Photography by Audrey Hall

A colossal log home set in Park City, Utah’s Wasatch Range was a case in point of perfect location, wrong property for empty nesters seeking a haven for themselves. “It was a log cabin on steroids,” the husband says of the original structure. The couple looked to JLF Architects to reimagine the space and ultimately turn “a home we didn’t like into a home we love.” Says JLF partner Jake Scott, “It didn’t make sense to tear down the house. Instead we looked for ways to make it cozier.” The resulting transformation caught the eye of Traditional Home magazine, which featured the house in 2023 in “Elegance at 7,000 Feet.”

Together with design-build partner Big-D Signature, JLF set about a complete renovation, intent on resizing the interior spaces while modernizing the outdated aesthetic. Immense log columns were removed and wood beams replaced and streamlined with vaulted steel trusses layered over an earthy gray reclaimed-plank ceiling. Other ceilings, in kitchen and dining room, were lowered for a greater sense of intimacy. Cumbersome river rock around the fireplaces in the great room and primary suite was replaced with linear Montana moss rock, highlighted with simple steel mantels, adding a contemporary feel to time-honored features.

An abundance of steel frame windows were installed to open up previously dark spaces. Light-filled rooms now incorporate the outdoors and celebrate the remarkable setting that had initially swayed the homeowners to buy the property. Glass walls within the interior connect reconfigured living, dining and kitchen spaces and benefit from continous view corridors to the outside. Full length concertina glass doors in the dining room enable an organic flow to the exterior living space, further fostering a sense of place.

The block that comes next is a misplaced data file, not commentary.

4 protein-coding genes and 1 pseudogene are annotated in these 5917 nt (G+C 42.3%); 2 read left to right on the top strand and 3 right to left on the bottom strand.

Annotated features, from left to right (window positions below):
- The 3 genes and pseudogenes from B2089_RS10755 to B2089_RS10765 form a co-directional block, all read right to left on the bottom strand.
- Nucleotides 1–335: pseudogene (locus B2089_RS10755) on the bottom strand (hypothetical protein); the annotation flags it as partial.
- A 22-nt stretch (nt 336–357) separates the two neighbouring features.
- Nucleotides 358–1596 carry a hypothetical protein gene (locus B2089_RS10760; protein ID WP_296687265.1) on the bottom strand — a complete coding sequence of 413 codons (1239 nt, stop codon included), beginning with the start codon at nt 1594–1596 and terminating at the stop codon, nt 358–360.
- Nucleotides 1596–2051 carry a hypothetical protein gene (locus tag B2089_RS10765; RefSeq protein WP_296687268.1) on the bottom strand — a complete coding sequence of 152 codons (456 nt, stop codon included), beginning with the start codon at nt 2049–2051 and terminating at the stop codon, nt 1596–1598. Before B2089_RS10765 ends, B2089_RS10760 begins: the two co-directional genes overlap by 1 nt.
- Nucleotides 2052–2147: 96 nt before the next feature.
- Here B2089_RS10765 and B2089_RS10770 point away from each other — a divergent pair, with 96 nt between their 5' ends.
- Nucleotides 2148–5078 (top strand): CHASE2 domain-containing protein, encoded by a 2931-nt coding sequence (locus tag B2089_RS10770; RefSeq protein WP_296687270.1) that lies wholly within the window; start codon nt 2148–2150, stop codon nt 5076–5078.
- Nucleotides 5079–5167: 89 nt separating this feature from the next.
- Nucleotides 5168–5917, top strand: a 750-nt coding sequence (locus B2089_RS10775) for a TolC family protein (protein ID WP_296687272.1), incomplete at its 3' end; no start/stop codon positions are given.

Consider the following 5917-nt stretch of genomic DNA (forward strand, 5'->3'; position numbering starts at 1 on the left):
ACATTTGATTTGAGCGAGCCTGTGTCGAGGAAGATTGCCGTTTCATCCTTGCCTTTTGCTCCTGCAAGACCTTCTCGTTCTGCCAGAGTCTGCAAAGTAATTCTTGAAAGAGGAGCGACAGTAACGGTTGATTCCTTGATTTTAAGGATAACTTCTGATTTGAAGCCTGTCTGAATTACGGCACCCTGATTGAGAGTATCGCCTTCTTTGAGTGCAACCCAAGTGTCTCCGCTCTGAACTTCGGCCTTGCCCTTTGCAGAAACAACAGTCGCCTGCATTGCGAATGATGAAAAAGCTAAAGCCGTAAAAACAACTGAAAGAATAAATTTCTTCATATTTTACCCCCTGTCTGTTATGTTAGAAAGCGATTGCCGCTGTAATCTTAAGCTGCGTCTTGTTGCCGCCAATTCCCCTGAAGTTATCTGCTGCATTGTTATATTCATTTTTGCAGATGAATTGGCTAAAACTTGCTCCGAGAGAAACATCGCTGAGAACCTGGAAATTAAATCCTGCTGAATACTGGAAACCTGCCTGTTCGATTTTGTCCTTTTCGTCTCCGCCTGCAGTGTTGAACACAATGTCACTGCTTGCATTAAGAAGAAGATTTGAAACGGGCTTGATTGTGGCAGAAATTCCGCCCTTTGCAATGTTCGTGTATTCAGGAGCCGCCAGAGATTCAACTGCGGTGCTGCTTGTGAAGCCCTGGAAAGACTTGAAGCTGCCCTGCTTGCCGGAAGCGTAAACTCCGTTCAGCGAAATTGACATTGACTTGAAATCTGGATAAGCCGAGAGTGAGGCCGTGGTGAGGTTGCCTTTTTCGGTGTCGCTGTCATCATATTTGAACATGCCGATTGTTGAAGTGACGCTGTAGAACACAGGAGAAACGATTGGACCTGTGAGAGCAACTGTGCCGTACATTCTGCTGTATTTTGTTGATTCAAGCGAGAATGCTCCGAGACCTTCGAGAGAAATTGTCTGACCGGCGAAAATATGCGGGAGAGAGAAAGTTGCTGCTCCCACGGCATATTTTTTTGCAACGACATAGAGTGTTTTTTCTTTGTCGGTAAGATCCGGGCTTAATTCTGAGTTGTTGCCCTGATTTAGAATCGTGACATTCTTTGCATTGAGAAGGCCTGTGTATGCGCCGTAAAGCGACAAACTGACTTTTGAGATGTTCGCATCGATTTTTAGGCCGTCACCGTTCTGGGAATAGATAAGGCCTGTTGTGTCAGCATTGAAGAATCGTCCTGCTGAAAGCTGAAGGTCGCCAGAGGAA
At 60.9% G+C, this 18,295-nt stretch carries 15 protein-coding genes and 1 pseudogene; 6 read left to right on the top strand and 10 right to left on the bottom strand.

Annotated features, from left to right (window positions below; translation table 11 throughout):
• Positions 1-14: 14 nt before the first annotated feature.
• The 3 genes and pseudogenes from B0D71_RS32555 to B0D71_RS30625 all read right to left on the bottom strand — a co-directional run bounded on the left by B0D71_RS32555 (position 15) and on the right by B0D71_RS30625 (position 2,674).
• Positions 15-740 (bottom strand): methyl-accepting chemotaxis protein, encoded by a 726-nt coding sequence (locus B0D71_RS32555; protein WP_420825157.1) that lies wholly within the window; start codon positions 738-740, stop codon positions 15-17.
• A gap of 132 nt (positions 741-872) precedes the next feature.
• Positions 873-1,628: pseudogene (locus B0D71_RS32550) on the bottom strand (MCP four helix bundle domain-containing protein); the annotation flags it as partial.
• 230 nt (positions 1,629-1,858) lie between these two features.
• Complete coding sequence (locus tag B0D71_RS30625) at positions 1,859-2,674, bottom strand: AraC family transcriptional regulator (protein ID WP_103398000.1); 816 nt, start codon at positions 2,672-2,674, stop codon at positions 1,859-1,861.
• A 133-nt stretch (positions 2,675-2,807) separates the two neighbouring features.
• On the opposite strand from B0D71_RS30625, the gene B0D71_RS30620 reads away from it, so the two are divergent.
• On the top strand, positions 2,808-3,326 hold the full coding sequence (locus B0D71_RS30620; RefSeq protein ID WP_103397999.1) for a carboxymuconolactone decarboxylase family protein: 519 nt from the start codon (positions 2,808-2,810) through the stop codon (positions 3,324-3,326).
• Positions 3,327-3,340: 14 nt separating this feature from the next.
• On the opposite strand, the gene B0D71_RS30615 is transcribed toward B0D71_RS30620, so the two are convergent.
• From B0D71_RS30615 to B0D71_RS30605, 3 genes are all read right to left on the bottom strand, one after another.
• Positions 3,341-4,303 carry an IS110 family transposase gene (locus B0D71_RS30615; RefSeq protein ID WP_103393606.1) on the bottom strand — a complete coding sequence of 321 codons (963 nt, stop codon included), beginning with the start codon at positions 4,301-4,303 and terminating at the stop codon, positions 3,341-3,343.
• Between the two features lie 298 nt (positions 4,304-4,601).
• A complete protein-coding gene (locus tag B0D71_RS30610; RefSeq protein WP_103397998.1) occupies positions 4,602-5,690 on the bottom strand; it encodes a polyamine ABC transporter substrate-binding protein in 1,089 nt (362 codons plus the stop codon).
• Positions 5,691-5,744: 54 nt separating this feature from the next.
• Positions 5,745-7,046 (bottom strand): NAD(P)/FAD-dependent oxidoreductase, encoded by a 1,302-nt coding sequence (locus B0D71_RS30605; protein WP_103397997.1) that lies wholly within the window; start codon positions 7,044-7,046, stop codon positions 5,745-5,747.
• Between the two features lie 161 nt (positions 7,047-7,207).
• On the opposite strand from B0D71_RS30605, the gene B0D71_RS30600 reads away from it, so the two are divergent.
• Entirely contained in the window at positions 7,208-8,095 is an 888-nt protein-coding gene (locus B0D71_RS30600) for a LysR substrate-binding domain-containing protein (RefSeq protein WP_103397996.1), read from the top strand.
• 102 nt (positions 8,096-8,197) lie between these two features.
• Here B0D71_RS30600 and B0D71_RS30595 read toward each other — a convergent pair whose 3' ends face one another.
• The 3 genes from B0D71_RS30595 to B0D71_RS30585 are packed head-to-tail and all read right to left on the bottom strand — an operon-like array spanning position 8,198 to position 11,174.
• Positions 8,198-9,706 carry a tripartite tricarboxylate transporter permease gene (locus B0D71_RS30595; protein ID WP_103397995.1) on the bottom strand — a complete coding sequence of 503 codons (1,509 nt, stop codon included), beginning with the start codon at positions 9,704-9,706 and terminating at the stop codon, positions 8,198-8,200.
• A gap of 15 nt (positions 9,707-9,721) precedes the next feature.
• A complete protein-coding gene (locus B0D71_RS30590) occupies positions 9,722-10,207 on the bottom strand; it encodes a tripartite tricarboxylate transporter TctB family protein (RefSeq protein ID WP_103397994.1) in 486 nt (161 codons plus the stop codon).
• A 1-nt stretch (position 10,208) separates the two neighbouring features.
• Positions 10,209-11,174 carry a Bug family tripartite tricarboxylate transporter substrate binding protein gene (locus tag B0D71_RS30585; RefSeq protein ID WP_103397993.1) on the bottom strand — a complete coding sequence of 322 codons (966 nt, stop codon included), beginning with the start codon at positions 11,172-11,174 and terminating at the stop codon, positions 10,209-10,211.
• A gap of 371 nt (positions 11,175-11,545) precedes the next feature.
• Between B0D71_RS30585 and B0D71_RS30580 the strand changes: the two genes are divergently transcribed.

Relocated to a more central role in the house, the home’s kitchen design takes on a European feel, requested by the homeowners, who spent 24 years living in London. The airy space is divided by function, creating separation by splitting the traditional island concept in two for a welcoming, small-island zone for morning coffee, and a larger surface dedicated to meal prep. Fresh white, clean-lined cabinetry and a steel range hood secure a modern look, while natural woods bring warmth and connection to natural surroundings.

Verdone Landscape Architects joined the team to choreograph the outdoor aesthetic, important in an architectural design that flows so comfortably from indoors to out. Uplit aspen trees and a row of mini waterfalls create an atmospheric backdrop to the al fresco dining space, one of a series of outdoor living areas integrated into the natural landscape through native plantings. The wife’s desire for a swimming pool overcame her husband’s objections about looking at a pool cover all winter with the solution of a stacked Alaskan yellow cedar retaining wall that conceals the raised pool area. The pool also benefits from a sightline through the home’s interior glass walls to the front of the property. “That was the single best architectural trick,” the homeowner shares with Traditional Home. “If I’m in the pool I can look through the house, all the way to the mountains and the red sky at sunset. It’s pretty special.”

jlf architects

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